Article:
## Calculus 10th Edition

$f'(x)=3x^2+2x$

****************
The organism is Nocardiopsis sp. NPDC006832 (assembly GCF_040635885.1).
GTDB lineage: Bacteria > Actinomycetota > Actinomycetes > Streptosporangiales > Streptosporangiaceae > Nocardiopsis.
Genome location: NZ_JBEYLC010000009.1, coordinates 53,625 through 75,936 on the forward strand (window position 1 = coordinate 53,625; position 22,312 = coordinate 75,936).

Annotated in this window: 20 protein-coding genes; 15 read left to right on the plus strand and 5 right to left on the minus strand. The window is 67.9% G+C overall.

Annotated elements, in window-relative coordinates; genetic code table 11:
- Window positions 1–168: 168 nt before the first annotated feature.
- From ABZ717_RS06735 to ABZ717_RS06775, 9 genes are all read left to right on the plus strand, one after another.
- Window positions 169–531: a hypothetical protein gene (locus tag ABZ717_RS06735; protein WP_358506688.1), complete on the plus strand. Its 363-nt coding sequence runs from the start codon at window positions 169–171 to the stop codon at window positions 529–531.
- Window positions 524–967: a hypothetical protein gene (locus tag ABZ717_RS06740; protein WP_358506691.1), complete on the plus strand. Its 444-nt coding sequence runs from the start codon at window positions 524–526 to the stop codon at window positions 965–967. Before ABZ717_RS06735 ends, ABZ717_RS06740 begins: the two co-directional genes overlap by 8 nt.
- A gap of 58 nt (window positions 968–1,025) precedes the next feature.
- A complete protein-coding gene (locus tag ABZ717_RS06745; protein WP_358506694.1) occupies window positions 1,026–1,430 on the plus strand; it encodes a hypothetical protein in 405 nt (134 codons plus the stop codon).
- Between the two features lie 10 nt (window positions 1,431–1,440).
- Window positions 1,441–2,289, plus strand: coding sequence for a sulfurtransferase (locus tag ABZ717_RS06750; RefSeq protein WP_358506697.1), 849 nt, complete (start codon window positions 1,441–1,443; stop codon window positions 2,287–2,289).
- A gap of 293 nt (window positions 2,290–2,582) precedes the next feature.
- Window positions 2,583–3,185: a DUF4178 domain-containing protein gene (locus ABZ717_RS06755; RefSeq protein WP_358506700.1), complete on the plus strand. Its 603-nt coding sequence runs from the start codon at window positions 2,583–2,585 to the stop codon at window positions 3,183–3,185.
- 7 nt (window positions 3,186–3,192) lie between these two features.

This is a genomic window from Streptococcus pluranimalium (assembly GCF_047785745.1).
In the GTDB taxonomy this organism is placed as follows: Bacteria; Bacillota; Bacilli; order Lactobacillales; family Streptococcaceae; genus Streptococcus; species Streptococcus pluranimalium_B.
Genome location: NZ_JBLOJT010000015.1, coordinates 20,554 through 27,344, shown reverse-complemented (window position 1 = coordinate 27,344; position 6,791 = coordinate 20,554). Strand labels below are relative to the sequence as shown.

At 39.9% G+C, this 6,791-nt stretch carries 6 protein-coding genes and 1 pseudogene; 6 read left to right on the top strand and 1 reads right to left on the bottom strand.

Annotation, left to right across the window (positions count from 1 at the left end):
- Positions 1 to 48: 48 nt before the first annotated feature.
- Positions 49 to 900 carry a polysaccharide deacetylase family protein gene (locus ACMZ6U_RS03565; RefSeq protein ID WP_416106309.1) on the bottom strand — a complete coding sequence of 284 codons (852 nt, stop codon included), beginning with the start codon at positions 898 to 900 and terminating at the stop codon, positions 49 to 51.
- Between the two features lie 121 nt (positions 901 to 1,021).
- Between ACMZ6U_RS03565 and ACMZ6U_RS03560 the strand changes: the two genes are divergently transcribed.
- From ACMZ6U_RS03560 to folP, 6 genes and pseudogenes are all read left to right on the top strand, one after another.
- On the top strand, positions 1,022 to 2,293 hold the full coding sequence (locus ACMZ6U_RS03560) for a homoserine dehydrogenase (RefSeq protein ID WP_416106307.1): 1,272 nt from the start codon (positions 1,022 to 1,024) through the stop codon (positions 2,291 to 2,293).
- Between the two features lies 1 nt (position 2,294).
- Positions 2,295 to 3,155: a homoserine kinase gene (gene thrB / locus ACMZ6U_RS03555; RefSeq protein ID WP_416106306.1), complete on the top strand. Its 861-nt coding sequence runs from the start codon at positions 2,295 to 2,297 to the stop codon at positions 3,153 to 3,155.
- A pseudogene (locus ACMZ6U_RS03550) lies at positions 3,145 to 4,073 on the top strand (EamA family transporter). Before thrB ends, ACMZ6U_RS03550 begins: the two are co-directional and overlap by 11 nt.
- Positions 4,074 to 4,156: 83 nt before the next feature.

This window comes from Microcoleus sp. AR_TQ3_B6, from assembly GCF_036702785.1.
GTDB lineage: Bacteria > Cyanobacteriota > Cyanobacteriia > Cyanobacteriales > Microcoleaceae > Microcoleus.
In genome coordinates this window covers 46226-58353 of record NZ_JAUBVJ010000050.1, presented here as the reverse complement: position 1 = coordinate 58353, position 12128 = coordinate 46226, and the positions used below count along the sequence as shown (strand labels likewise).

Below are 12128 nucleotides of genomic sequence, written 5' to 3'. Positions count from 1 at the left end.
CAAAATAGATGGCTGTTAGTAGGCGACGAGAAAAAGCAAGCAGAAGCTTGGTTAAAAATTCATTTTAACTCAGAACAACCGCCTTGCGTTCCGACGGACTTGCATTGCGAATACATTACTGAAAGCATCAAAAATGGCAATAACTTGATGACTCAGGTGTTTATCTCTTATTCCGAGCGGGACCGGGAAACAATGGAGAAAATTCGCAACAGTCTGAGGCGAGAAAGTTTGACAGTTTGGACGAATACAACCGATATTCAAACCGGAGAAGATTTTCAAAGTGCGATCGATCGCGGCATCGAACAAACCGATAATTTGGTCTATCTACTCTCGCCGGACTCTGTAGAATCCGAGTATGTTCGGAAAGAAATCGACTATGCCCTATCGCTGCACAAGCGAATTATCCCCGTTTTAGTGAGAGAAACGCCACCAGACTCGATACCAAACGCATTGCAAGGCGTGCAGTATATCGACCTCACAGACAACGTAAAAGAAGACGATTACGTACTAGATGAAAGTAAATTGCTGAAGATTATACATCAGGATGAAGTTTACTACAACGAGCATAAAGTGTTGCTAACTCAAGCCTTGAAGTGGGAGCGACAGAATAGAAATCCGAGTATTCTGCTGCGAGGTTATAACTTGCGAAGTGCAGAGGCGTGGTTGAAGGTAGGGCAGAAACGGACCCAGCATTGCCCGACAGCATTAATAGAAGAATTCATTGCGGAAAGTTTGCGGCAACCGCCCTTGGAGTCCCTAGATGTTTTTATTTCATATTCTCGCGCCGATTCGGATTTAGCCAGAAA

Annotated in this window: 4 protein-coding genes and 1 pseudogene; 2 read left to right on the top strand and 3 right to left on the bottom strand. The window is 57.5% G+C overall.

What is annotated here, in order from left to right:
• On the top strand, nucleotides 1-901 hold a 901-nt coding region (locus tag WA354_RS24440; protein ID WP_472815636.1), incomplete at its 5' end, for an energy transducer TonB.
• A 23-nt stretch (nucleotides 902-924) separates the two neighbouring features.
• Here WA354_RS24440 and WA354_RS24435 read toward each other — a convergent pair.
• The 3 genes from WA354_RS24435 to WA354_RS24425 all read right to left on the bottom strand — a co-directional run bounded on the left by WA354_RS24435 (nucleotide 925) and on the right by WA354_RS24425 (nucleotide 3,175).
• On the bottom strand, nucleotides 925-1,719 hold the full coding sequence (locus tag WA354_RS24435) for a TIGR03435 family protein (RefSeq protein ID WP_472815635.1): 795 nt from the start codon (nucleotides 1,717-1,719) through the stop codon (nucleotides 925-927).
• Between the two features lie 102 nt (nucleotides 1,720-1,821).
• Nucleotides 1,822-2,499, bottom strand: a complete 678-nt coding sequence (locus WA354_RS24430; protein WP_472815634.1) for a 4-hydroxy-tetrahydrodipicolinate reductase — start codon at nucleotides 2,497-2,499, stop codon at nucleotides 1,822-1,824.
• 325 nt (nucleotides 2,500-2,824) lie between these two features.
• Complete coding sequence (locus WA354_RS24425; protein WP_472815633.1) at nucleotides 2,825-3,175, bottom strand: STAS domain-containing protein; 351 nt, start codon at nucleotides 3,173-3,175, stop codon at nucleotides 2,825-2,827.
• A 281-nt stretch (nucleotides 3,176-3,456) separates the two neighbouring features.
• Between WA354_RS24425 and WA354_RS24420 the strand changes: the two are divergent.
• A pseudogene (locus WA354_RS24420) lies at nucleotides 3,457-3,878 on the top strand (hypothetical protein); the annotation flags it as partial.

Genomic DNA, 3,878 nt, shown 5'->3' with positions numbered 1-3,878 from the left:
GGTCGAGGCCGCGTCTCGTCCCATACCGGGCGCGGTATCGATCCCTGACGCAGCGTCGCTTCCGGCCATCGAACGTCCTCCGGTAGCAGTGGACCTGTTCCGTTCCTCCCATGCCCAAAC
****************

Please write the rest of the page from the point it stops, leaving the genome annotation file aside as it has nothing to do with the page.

To take the derivative of a function using the limit process, plug into the equation $f'(x)=\lim\limits_{h \to 0}\frac{f(x+h)-f(x)}{h}$ and simplify, paying attention to things that cancel out: $f'(x)=\lim\limits_{h \to 0}\frac{[(x+h)^3+(x+h)^2]-(x^3+x^2)}{h}$ $f'(x)=\lim\limits_{h \to 0}\frac{x^3+2x^2+xh^2+hx^2+2xh^2+h^3+x^2+2xh+h^2-x^3-x^2}{h}$ $f'(x)=\lim\limits_{h \to 0}\frac{2x^2h+xh^2+hx^2+2xh^2+h^3+2xh+h^2}{h}$ $f'(x)=\lim\limits_{h \to 0}2x^2+xh+x^2+2xh+h^2+2x+h$ When you can't simplify any further, plug in $0$ for $h$: $f'(x)=2x^2+x(0)+x^2+2x(0)+(0)^2+2x+(0)=2x^2+x^2+2x=3x^2+2x$